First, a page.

Drummer/Educator Sam Ruttenberg
As a newly hired faculty member at the University of the Arts in Philadelphia, I thought it would be interesting to convey to the reader how I got here. The answer is to practice, diversify, and never stop learning.
The way I came up in the music business is the same as most others; I practiced hard and tried to play in as many different situations as I could. I learned as many instruments in the percussion family as possible, and got with the best teachers available. If you’re going to last in this business, you have to be ready for any situation when it arrives, or else you won’t be asked to come back. Being prepared is essential.
When you’re called for a gig, get the music ahead of time if you can. Listen to the music before you get to rehearsal because many times you’ll only have that one rehearsal to get comfortable. And many times you’ll only have one performance, so you’ll have only one chance to get it right the first time. Another essential thing I’ve learned is to write notes on the charts while you’re at rehearsal. If you get called for a gig where no written music is required, know the tunes and style you’ll be playing.
You should also learn music theory, which means understanding chord types, chord progressions, melody, and harmony. Learn how to write rhythms, and learn to sight read. If you can read something down the first time, and make it sound like you’ve been playing it for years, you’ll be way ahead of the curve. People who hire musicians often don’t want to play something many times over until you get it, so being able to sight read is a big advantage.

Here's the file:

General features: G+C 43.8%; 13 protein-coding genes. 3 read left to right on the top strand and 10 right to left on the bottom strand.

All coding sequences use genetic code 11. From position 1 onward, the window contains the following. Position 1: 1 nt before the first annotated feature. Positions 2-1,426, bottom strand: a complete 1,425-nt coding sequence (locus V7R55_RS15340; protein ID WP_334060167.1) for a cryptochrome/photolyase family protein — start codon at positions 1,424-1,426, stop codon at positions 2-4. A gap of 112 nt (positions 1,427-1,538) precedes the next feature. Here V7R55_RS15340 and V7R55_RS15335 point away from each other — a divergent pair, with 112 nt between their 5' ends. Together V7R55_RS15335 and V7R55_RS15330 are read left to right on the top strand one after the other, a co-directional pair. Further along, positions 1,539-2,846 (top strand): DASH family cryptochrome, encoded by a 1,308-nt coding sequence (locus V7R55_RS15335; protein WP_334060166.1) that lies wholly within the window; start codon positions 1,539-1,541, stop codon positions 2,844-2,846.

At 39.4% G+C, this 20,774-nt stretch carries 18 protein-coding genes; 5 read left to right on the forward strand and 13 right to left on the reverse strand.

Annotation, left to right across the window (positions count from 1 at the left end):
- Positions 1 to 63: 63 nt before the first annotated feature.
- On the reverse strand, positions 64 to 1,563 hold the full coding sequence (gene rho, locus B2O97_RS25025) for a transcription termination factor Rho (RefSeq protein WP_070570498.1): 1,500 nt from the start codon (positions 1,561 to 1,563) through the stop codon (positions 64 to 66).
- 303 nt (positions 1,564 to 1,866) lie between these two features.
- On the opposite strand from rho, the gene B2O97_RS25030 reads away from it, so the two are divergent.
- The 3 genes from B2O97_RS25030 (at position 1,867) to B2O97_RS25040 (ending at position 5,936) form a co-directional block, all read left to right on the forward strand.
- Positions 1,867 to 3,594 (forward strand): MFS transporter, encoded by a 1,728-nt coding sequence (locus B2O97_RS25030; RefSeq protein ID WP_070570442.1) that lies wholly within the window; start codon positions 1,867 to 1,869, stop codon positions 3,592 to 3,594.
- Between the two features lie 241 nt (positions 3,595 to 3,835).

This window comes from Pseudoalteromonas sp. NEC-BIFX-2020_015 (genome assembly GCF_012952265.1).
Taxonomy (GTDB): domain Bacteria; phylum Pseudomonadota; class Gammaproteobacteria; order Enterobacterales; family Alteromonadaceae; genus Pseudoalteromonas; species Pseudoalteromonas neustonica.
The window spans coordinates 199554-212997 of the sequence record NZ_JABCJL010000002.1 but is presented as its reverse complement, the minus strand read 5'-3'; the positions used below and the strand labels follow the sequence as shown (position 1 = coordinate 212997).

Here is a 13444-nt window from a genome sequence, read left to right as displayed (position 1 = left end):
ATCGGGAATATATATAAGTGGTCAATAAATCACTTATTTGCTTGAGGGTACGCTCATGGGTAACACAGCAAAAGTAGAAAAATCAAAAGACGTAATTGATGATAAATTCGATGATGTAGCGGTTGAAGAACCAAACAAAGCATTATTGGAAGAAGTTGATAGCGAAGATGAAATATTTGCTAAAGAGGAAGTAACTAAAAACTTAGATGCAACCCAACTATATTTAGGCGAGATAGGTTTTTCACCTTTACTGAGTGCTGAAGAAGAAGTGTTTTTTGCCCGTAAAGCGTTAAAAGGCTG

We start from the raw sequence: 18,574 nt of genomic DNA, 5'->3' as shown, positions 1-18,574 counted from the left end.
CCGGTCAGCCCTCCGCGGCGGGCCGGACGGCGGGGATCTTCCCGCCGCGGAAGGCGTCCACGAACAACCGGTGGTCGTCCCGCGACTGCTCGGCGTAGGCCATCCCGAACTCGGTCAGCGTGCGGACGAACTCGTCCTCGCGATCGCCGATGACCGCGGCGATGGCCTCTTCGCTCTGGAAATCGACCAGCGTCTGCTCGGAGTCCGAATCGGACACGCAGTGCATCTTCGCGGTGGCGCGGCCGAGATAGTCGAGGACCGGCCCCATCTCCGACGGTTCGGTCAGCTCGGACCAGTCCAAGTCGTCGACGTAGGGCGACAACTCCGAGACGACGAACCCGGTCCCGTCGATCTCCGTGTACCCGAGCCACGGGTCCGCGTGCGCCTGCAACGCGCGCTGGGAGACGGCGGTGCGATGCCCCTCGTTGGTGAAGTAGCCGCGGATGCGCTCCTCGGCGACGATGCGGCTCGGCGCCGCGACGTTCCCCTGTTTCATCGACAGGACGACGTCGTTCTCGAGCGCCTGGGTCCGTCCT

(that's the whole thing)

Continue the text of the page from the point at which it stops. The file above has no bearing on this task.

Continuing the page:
Along the way I discovered that I was also a good private drum teacher, and I’ve been fortunate to have taught some of the best players on the scene today. Teaching at this level has made me a better player because I learn from my students, and I have to be on top of my game at all times. I even wrote a drumset duet to challenge myself as well as my students.
You can download the chart and demo mp3 of the duet below.
Click here to open the chart (Right-click and ‘save as’ to save pdf)
Click here to open mp3 (Right-click and ‘save as’ to save mp3)
Along the way, I developed a teaching tool to help drummers, which was recently picked up by a major percussion company, so creativity and tenacity are also very important if you’re going to try to make a career in the music business. Another great tip is to get along with your fellow professionals. Smile, be pleasant to work with, and be willing to help your colleagues. By doing so, they will want to help you in return.
The bottom line is you never know how your drumming career will play out. Opportunities are there for those who work hard and for those who think creatively. The end result may not be what you expected, but success will come if you keep at it. This is a lifelong journey, so embrace it and always keep learning. That’s what life is all about.